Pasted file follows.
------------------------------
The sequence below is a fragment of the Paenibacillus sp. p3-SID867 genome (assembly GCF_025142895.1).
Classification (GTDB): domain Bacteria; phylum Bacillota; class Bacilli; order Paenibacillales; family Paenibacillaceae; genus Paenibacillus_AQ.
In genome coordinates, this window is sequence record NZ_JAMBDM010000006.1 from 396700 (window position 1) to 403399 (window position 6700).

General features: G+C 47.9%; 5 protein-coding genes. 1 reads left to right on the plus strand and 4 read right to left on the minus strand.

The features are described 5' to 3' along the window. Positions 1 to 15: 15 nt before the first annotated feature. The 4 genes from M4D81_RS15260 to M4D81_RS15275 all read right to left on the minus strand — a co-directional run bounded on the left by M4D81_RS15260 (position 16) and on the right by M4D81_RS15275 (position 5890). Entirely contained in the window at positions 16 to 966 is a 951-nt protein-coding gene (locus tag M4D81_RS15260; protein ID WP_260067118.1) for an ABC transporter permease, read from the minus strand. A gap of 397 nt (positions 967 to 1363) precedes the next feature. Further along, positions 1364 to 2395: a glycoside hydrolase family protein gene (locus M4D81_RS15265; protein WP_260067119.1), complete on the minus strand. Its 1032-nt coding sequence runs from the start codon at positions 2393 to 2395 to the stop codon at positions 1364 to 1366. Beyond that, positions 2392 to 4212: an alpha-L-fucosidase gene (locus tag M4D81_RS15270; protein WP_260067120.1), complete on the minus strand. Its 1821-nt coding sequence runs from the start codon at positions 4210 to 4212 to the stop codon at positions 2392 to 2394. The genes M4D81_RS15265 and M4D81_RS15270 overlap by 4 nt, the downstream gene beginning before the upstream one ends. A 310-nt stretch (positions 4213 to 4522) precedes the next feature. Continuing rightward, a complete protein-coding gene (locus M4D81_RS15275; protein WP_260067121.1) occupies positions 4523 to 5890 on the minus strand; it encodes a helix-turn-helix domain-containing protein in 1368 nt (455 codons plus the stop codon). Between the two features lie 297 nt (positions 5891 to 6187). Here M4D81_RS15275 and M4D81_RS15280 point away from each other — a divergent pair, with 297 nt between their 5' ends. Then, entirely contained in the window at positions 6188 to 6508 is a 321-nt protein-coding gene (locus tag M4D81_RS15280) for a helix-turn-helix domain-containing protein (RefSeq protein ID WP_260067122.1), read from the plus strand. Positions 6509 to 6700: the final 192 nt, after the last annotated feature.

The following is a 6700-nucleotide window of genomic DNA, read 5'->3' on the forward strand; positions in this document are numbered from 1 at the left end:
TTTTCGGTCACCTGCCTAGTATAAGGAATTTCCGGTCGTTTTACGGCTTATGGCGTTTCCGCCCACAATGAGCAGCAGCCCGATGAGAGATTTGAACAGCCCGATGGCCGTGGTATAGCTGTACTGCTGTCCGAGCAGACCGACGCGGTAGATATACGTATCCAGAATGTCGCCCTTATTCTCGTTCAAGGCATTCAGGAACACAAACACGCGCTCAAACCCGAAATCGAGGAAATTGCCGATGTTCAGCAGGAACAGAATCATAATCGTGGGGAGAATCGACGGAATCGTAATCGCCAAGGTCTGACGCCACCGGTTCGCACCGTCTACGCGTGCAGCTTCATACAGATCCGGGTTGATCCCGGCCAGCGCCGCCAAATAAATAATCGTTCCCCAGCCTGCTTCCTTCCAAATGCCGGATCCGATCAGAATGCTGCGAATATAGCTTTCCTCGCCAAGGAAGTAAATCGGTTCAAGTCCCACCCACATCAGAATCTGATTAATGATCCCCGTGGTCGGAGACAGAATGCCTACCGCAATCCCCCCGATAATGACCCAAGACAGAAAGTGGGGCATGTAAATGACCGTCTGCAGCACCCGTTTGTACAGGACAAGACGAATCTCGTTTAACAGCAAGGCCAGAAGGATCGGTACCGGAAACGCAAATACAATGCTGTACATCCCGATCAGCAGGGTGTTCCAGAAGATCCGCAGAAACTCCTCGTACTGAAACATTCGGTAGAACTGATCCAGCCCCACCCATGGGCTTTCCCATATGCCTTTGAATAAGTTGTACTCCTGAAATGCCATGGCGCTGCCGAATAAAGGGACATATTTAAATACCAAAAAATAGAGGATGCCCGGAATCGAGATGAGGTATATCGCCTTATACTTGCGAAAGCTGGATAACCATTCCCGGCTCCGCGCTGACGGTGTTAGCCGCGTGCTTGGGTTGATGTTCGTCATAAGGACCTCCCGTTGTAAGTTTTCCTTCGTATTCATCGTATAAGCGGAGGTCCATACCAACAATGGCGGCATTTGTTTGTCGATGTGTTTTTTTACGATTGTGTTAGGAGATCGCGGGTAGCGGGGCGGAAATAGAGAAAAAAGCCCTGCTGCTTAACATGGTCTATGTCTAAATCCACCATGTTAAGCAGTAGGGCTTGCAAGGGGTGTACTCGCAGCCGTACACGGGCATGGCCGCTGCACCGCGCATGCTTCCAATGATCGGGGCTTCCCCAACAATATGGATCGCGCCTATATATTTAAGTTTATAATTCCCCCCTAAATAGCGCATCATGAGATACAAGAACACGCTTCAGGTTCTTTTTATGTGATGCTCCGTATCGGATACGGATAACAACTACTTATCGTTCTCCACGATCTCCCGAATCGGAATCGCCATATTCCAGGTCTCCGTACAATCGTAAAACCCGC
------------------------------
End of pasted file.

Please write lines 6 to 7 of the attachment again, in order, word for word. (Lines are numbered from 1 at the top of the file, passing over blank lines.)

The following is a 6700-nucleotide window of genomic DNA, read 5'->3' on the forward strand; positions in this document are numbered from 1 at the left end:
TTTTCGGTCACCTGCCTAGTATAAGGAATTTCCGGTCGTTTTACGGCTTATGGCGTTTCCGCCCACAATGAGCAGCAGCCCGATGAGAGATTTGAACAGCCCGATGGCCGTGGTATAGCTGTACTGCTGTCCGAGCAGACCGACGCGGTAGATATACGTATCCAGAATGTCGCCCTTATTCTCGTTCAAGGCATTCAGGAACACAAACACGCGCTCAAACCCGAAATCGAGGAAATTGCCGATGTTCAGCAGGAACAGAATCATAATCGTGGGGAGAATCGACGGAATCGTAATCGCCAAGGTCTGACGCCACCGGTTCGCACCGTCTACGCGTGCAGCTTCATACAGATCCGGGTTGATCCCGGCCAGCGCCGCCAAATAAATAATCGTTCCCCAGCCTGCTTCCTTCCAAATGCCGGATCCGATCAGAATGCTGCGAATATAGCTTTCCTCGCCAAGGAAGTAAATCGGTTCAAGTCCCACCCACATCAGAATCTGATTAATGATCCCCGTGGTCGGAGACAGAATGCCTACCGCAATCCCCCCGATAATGACCCAAGACAGAAAGTGGGGCATGTAAATGACCGTCTGCAGCACCCGTTTGTACAGGACAAGACGAATCTCGTTTAACAGCAAGGCCAGAAGGATCGGTACCGGAAACGCAAATACAATGCTGTACATCCCGATCAGCAGGGTGTTCCAGAAGATCCGCAGAAACTCCTCGTACTGAAACATTCGGTAGAACTGATCCAGCCCCACCCATGGGCTTTCCCATATGCCTTTGAATAAGTTGTACTCCTGAAATGCCATGGCGCTGCCGAATAAAGGGACATATTTAAATACCAAAAAATAGAGGATGCCCGGAATCGAGATGAGGTATATCGCCTTATACTTGCGAAAGCTGGATAACCATTCCCGGCTCCGCGCTGACGGTGTTAGCCGCGTGCTTGGGTTGATGTTCGTCATAAGGACCTCCCGTTGTAAGTTTTCCTTCGTATTCATCGTATAAGCGGAGGTCCATACCAACAATGGCGGCATTTGTTTGTCGATGTGTTTTTTTACGATTGTGTTAGGAGATCGCGGGTAGCGGGGCGGAAATAGAGAAAAAAGCCCTGCTGCTTAACATGGTCTATGTCTAAATCCACCATGTTAAGCAGTAGGGCTTGCAAGGGGTGTACTCGCAGCCGTACACGGGCATGGCCGCTGCACCGCGCATGCTTCCAATGATCGGGGCTTCCCCAACAATATGGATCGCGCCTATATATTTAAGTTTATAATTCCCCCCTAAATAGCGCATCATGAGATACAAGAACACGCTTCAGGTTCTTTTTATGTGATGCTCCGTATCGGATACGGATAACAACTACTTATCGTTCTCCACGATCTCCCGAATCGGAATCGCCATATTCCAGGTCTCCGTACAATCGTAAAACCCGC